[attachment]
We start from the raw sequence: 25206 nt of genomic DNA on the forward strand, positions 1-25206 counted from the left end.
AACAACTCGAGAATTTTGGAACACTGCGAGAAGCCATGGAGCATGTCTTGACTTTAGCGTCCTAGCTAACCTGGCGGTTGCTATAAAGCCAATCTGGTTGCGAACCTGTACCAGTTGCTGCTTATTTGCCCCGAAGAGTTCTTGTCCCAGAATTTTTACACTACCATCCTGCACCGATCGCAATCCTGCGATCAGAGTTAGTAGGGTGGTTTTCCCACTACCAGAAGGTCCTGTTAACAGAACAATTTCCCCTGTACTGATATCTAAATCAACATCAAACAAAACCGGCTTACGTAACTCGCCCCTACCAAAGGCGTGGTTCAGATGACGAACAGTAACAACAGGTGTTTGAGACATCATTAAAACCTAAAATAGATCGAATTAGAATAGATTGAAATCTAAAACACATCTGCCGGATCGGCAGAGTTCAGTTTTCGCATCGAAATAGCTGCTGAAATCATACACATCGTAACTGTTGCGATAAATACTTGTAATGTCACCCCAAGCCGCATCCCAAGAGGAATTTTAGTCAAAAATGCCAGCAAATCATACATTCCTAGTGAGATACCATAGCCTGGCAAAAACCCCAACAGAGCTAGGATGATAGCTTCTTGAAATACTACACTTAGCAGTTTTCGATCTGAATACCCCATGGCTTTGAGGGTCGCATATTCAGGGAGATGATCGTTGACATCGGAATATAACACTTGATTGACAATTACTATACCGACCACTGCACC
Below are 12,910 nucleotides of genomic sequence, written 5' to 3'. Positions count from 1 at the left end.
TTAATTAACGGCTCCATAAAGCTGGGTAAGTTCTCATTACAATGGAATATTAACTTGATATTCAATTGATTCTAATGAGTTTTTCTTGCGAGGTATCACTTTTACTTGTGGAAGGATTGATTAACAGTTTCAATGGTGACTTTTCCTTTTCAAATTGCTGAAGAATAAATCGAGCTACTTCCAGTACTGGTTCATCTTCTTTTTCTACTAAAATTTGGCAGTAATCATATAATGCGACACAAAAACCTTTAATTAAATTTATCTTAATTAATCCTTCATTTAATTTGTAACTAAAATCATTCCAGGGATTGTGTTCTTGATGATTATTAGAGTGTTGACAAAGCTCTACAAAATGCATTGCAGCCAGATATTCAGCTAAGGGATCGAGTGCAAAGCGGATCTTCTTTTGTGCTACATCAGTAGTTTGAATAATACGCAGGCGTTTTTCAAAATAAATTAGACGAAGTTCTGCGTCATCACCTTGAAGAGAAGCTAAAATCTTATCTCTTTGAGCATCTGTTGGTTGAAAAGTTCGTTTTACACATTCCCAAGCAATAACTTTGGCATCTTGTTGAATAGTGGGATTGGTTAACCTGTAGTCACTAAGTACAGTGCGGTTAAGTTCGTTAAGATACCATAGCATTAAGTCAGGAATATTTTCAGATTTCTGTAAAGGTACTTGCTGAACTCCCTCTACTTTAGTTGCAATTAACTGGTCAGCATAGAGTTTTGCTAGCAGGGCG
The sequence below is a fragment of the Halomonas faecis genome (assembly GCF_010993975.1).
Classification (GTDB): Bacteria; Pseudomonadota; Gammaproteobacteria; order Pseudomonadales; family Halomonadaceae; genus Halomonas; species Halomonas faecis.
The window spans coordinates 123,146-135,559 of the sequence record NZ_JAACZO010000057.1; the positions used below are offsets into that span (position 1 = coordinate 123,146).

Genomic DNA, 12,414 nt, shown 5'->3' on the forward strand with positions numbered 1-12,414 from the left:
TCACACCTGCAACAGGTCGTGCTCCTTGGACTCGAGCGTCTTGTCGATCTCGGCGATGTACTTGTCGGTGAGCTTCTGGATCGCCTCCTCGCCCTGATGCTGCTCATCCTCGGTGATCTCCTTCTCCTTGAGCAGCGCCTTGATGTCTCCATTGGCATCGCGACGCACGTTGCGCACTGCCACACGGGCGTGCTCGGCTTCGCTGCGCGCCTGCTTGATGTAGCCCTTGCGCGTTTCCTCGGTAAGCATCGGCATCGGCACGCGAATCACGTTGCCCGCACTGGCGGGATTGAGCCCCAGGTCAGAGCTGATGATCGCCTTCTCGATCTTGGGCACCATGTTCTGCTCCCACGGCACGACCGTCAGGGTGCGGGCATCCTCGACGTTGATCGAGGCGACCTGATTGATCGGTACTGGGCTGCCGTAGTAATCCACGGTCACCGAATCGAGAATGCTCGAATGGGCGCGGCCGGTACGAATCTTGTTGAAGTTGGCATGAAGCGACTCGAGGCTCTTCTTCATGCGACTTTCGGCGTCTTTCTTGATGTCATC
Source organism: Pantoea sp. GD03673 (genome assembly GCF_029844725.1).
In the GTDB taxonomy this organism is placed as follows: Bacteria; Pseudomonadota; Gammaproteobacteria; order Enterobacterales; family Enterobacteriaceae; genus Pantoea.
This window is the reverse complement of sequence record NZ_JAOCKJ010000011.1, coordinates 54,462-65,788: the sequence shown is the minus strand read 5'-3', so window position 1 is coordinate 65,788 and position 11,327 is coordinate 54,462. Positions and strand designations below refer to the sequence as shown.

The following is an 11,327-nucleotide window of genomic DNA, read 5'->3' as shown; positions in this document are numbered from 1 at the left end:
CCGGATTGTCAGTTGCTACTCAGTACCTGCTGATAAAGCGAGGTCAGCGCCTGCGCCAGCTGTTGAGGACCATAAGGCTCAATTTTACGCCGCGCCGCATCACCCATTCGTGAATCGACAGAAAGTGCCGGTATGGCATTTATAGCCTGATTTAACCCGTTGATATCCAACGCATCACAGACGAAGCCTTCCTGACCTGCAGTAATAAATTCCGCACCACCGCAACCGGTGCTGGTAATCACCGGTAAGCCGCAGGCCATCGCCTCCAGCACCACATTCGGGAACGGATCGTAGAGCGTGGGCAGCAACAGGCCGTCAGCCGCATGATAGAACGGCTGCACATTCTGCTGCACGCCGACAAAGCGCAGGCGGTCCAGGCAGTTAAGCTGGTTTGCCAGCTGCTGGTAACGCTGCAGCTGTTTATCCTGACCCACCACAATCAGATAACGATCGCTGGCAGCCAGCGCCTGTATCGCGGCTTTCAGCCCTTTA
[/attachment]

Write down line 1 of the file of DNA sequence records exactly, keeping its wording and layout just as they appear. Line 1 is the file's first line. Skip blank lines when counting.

We start from the raw sequence: 25206 nt of genomic DNA on the forward strand, positions 1-25206 counted from the left end.